Paul- It remains my love and it’s strictly volunteer work. Body Piercing Archives entails, first and foremost all of the APP archives, which includes the material and digital archives of the APP. Then it started to very methodically branch out. If you go to you can see updates. Our mission statement:

“The mission of the Body Piercing Archive is to select, collect, document, preserve, exhibit, and interpret the personal, social, and material evolving histories of Body Piercing to ensure these artifacts are available to present and successive generations.”

We have short, medium, and long term goals. Our short term goals are just sorting through, organizing what we have, as well as protecting and restoring fragile materials. Currently, we’re only taking new acquisitions if a collection is at risk of loss or damage. Otherwise, we’re asking people to hold on to their stuff right now. Currently, we are doing mountains of digital processing. One of the collections I’m most excited about is the Charles Gatewood Digital Archives. When Charles was alive he had sold off his material archives to the Bancroft Library which is at UC Berkeley, the third largest library in the United States, it’s a really important and prestigious library. Twice he tried to get them to be interested in his digital collection, all of his films, and they weren’t interested, which is shocking. They were interested in photography, some other ephemera, but they did not want his digital archives, and they turned it down twice.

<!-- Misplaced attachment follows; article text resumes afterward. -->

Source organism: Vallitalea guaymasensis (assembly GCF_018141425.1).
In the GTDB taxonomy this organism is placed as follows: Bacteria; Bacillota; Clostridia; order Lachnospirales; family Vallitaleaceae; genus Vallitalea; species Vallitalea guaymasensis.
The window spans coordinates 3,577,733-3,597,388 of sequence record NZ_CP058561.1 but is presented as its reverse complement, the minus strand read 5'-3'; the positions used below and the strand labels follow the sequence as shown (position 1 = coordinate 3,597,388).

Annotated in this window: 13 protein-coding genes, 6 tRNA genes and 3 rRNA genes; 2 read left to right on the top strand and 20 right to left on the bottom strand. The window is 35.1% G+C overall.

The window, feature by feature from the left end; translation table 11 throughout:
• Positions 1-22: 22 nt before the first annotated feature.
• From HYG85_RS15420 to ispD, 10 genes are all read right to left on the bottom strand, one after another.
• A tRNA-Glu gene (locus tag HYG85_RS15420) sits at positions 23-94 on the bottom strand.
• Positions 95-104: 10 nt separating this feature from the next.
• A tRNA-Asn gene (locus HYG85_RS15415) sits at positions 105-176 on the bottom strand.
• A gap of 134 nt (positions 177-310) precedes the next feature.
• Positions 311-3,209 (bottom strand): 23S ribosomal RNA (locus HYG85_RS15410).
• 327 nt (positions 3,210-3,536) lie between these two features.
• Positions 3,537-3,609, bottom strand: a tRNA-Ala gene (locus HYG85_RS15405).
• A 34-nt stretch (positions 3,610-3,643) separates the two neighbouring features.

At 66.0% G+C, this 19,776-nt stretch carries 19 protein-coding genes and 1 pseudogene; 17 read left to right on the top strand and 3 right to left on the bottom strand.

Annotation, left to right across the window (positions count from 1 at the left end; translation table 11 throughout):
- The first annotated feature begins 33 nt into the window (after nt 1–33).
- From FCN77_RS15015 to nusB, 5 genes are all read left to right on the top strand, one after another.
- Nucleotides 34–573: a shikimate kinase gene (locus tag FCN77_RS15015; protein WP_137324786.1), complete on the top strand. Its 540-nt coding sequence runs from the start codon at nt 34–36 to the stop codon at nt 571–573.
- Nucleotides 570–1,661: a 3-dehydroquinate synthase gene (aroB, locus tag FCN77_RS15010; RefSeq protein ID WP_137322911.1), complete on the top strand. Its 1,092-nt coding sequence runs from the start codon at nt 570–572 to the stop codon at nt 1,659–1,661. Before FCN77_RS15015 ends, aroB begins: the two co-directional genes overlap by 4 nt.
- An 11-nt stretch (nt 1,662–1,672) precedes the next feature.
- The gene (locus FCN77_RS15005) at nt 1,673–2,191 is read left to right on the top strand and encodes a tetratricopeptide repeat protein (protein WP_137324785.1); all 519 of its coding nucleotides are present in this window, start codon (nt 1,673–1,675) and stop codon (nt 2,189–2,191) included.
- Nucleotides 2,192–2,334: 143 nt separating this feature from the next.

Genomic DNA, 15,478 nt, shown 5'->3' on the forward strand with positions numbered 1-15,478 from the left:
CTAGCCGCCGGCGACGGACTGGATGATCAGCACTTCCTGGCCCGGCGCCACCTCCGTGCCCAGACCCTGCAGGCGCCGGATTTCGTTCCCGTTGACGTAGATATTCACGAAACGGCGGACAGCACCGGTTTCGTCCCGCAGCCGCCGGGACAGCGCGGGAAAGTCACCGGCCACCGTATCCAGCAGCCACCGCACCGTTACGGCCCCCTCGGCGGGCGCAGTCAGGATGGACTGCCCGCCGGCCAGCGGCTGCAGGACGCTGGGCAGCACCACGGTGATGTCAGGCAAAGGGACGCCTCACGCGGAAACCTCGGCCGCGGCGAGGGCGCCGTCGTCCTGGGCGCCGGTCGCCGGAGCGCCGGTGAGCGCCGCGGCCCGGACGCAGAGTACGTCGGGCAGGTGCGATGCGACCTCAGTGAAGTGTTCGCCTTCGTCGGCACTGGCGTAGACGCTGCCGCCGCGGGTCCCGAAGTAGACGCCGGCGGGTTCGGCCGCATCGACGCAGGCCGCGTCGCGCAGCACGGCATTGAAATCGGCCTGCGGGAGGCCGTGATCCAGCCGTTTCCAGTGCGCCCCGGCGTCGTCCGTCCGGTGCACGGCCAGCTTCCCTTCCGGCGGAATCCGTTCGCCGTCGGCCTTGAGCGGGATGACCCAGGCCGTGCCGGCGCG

When he was alive, he allowed me to go through and pick out whatever I wanted to be donated to the Body Piercing Archives. At that time I only acquisitioned the documentaries that I knew were important for piercing history. I only selected about 50 tapes, because I knew we would have to pay to digitize and store them and all that other organizing and preservation stuff. Well, then he passed away, and this was the second time the Bancroft library didn’t want to deal with the remainder of his digital collection, so the administrator of his estate donated the rights and the materials of all the old films, of his entire digital archives, to the Body Piercing Archive. When he had passed away, we realized if we didn’t save the library it would probably end up at the dump. It’s over 200 mixed format tapes. That’s taken up a lot of my time.

Scott Shatsky, Tampa, 1990s. Photo © Sacred Debris.